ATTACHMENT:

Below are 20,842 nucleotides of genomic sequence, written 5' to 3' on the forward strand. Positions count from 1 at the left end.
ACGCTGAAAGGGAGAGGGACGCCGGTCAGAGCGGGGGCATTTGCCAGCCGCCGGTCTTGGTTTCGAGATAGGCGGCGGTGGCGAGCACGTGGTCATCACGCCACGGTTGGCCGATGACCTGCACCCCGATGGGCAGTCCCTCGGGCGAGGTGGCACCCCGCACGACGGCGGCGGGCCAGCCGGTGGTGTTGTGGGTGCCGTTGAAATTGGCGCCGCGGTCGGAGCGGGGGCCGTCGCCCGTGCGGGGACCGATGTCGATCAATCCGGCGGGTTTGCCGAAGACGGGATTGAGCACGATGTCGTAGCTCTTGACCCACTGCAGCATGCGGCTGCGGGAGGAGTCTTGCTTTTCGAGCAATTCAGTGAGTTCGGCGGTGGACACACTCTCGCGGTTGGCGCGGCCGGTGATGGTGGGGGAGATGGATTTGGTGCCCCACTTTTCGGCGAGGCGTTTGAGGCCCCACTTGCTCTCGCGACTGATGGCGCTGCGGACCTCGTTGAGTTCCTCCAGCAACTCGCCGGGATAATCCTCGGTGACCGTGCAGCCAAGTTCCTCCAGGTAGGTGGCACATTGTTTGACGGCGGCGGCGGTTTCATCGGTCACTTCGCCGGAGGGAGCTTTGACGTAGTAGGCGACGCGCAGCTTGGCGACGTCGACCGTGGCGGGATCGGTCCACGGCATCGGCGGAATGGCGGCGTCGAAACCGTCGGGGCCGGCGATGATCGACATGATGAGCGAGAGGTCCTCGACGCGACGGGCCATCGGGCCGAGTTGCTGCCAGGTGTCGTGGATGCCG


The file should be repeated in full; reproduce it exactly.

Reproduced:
Below are 20,842 nucleotides of genomic sequence, written 5' to 3' on the forward strand. Positions count from 1 at the left end.
ACGCTGAAAGGGAGAGGGACGCCGGTCAGAGCGGGGGCATTTGCCAGCCGCCGGTCTTGGTTTCGAGATAGGCGGCGGTGGCGAGCACGTGGTCATCACGCCACGGTTGGCCGATGACCTGCACCCCGATGGGCAGTCCCTCGGGCGAGGTGGCACCCCGCACGACGGCGGCGGGCCAGCCGGTGGTGTTGTGGGTGCCGTTGAAATTGGCGCCGCGGTCGGAGCGGGGGCCGTCGCCCGTGCGGGGACCGATGTCGATCAATCCGGCGGGTTTGCCGAAGACGGGATTGAGCACGATGTCGTAGCTCTTGACCCACTGCAGCATGCGGCTGCGGGAGGAGTCTTGCTTTTCGAGCAATTCAGTGAGTTCGGCGGTGGACACACTCTCGCGGTTGGCGCGGCCGGTGATGGTGGGGGAGATGGATTTGGTGCCCCACTTTTCGGCGAGGCGTTTGAGGCCCCACTTGCTCTCGCGACTGATGGCGCTGCGGACCTCGTTGAGTTCCTCCAGCAACTCGCCGGGATAATCCTCGGTGACCGTGCAGCCAAGTTCCTCCAGGTAGGTGGCACATTGTTTGACGGCGGCGGCGGTTTCATCGGTCACTTCGCCGGAGGGAGCTTTGACGTAGTAGGCGACGCGCAGCTTGGCGACGTCGACCGTGGCGGGATCGGTCCACGGCATCGGCGGAATGGCGGCGTCGAAACCGTCGGGGCCGGCGATGATCGACATGATGAGCGAGAGGTCCTCGACGCGACGGGCCATCGGGCCGAGTTGCTGCCAGGTGTCGTGGATGCCG